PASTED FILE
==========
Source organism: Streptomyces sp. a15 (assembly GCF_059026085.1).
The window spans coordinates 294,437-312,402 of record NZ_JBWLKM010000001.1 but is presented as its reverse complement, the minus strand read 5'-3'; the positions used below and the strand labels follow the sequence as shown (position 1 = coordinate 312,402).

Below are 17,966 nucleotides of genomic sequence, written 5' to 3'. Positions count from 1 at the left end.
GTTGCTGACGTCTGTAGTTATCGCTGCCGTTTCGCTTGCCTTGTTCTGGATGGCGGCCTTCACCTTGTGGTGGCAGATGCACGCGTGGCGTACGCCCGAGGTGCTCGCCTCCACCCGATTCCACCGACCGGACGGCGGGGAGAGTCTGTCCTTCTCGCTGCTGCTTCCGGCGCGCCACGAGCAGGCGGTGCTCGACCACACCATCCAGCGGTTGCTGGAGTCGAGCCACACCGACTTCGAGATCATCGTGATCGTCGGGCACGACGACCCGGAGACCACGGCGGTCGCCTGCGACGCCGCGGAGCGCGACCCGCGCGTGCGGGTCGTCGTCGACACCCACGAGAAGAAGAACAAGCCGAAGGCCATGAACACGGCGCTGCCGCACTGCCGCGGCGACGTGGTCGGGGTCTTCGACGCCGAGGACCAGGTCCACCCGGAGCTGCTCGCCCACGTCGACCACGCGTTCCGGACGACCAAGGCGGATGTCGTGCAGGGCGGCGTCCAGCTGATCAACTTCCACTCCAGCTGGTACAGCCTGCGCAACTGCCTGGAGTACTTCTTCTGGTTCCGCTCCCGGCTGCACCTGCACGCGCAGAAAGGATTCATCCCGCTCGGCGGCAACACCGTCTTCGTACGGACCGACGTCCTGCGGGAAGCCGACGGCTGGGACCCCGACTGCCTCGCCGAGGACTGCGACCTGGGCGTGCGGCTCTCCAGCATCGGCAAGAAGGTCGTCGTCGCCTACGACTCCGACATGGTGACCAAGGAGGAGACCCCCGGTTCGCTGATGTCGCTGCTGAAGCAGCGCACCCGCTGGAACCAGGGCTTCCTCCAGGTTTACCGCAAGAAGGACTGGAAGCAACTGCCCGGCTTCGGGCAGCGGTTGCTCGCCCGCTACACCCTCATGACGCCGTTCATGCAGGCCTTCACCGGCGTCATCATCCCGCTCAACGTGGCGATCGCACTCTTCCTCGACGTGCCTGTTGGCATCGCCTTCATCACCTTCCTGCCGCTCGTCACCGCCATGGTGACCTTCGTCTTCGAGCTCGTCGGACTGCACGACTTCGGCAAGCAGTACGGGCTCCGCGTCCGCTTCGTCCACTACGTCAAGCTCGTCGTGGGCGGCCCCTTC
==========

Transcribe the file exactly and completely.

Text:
Source organism: Streptomyces sp. a15 (assembly GCF_059026085.1).
The window spans coordinates 294,437-312,402 of record NZ_JBWLKM010000001.1 but is presented as its reverse complement, the minus strand read 5'-3'; the positions used below and the strand labels follow the sequence as shown (position 1 = coordinate 312,402).

Below are 17,966 nucleotides of genomic sequence, written 5' to 3'. Positions count from 1 at the left end.
GTTGCTGACGTCTGTAGTTATCGCTGCCGTTTCGCTTGCCTTGTTCTGGATGGCGGCCTTCACCTTGTGGTGGCAGATGCACGCGTGGCGTACGCCCGAGGTGCTCGCCTCCACCCGATTCCACCGACCGGACGGCGGGGAGAGTCTGTCCTTCTCGCTGCTGCTTCCGGCGCGCCACGAGCAGGCGGTGCTCGACCACACCATCCAGCGGTTGCTGGAGTCGAGCCACACCGACTTCGAGATCATCGTGATCGTCGGGCACGACGACCCGGAGACCACGGCGGTCGCCTGCGACGCCGCGGAGCGCGACCCGCGCGTGCGGGTCGTCGTCGACACCCACGAGAAGAAGAACAAGCCGAAGGCCATGAACACGGCGCTGCCGCACTGCCGCGGCGACGTGGTCGGGGTCTTCGACGCCGAGGACCAGGTCCACCCGGAGCTGCTCGCCCACGTCGACCACGCGTTCCGGACGACCAAGGCGGATGTCGTGCAGGGCGGCGTCCAGCTGATCAACTTCCACTCCAGCTGGTACAGCCTGCGCAACTGCCTGGAGTACTTCTTCTGGTTCCGCTCCCGGCTGCACCTGCACGCGCAGAAAGGATTCATCCCGCTCGGCGGCAACACCGTCTTCGTACGGACCGACGTCCTGCGGGAAGCCGACGGCTGGGACCCCGACTGCCTCGCCGAGGACTGCGACCTGGGCGTGCGGCTCTCCAGCATCGGCAAGAAGGTCGTCGTCGCCTACGACTCCGACATGGTGACCAAGGAGGAGACCCCCGGTTCGCTGATGTCGCTGCTGAAGCAGCGCACCCGCTGGAACCAGGGCTTCCTCCAGGTTTACCGCAAGAAGGACTGGAAGCAACTGCCCGGCTTCGGGCAGCGGTTGCTCGCCCGCTACACCCTCATGACGCCGTTCATGCAGGCCTTCACCGGCGTCATCATCCCGCTCAACGTGGCGATCGCACTCTTCCTCGACGTGCCTGTTGGCATCGCCTTCATCACCTTCCTGCCGCTCGTCACCGCCATGGTGACCTTCGTCTTCGAGCTCGTCGGACTGCACGACTTCGGCAAGCAGTACGGGCTCCGCGTCCGCTTCGTCCACTACGTCAAGCTCGTCGTGGGCGGCCCCTTC